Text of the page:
While 3D printing is becoming more widely used in general engineering the use of 3D printing in the medical and allied sectors such as dentistry has only just begun.
The government will withdraw Microsoft XP support from 2018, a report has said.
Following the WannaCry attacks in May, which caused disruption for some NHS departments and other organisations nationwide, the Department of Health is said to be ‘working in partnership with Microsoft’ to lower risks affiliated with unsupported software.
According to the report, there are still 4.7 per cent of trusts which use Windows XP, which has dropped by 18 per cent in the past 18 months.
Responding to Dame Fiona Caldicott’s report into data protection, the government says that NHS Digital will be publishing technical advice and guidance this month to distinguish unsupported systems, and an initial £21 million will be used to increase cyber resilience of major trauma sites.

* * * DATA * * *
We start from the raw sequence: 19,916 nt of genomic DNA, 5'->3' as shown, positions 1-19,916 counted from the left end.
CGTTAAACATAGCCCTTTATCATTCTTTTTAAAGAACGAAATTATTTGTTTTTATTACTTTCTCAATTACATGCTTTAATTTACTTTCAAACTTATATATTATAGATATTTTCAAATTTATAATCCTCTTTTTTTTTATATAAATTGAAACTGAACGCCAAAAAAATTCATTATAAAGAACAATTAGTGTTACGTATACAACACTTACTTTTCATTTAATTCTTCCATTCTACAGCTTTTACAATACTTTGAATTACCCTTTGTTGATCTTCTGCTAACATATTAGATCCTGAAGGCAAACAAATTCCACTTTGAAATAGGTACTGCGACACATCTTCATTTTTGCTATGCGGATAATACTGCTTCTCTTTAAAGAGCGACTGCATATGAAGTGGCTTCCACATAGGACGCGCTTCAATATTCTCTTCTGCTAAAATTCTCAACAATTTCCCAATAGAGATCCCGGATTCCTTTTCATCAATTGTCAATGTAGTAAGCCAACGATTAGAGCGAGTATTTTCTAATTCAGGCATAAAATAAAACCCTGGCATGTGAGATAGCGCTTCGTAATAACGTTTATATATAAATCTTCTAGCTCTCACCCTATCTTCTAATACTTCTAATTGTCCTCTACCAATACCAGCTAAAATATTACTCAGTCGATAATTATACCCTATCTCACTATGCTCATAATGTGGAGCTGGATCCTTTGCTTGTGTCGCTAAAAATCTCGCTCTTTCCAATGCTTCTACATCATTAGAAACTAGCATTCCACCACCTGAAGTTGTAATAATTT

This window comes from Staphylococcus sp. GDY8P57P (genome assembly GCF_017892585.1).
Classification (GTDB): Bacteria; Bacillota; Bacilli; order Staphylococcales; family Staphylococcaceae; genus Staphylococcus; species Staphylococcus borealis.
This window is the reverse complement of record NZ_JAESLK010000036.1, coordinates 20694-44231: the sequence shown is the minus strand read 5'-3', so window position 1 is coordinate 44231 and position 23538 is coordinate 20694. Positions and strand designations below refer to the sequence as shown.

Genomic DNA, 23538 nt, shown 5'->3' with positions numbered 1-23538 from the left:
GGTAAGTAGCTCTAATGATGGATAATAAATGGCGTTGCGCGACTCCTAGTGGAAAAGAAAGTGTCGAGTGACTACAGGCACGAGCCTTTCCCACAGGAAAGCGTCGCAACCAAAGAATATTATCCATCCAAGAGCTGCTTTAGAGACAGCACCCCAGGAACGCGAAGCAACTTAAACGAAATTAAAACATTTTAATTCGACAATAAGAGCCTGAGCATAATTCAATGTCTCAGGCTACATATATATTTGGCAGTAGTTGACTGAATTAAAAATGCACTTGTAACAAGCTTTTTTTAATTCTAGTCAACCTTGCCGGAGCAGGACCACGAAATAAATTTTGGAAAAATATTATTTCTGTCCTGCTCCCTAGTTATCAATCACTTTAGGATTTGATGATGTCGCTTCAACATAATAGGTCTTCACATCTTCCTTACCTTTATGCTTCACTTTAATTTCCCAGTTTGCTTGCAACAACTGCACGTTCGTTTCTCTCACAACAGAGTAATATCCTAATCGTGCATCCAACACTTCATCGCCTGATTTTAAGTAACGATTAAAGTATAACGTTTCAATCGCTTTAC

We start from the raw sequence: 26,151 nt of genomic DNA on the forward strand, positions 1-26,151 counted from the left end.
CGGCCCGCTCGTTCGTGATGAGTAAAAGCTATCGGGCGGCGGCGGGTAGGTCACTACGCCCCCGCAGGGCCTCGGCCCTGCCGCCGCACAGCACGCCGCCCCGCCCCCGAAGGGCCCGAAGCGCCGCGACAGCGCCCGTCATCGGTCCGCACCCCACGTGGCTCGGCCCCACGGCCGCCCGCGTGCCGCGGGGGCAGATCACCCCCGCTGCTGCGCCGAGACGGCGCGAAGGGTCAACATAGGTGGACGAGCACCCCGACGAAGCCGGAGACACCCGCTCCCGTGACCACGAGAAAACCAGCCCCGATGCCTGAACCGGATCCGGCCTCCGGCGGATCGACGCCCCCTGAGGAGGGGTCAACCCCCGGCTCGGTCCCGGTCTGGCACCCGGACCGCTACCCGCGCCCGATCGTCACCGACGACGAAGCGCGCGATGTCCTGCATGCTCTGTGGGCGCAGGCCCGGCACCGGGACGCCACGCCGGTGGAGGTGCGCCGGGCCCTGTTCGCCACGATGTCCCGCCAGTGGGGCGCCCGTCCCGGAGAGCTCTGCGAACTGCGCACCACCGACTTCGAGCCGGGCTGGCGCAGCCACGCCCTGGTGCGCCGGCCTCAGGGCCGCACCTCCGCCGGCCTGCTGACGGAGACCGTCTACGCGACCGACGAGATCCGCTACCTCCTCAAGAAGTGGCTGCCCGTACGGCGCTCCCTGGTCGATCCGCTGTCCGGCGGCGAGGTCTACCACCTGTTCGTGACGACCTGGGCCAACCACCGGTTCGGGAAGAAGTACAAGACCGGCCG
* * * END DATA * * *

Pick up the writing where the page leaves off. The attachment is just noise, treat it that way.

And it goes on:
According to the report, the government accepts the recommendations from Caldicott’s report.
It states: “Central support for NHS Digital’s national applications operating on outdated platforms will be phased out, with Windows XP support being withdrawn from 2018. Local organisations should be aiming to have isolated, moved away from or be actively managing any unsupported systems by April 2018.”
Rob Shaw, interim chief executive of NHS Digital, said: “NHS Digital is committed to the principles set out in the NDG Review.
“We will work with public, patients, health professionals and partners to build understanding and trust that the data we hold is kept secure and shared safely. We look forward to delivering on the actions the Government Response describes.”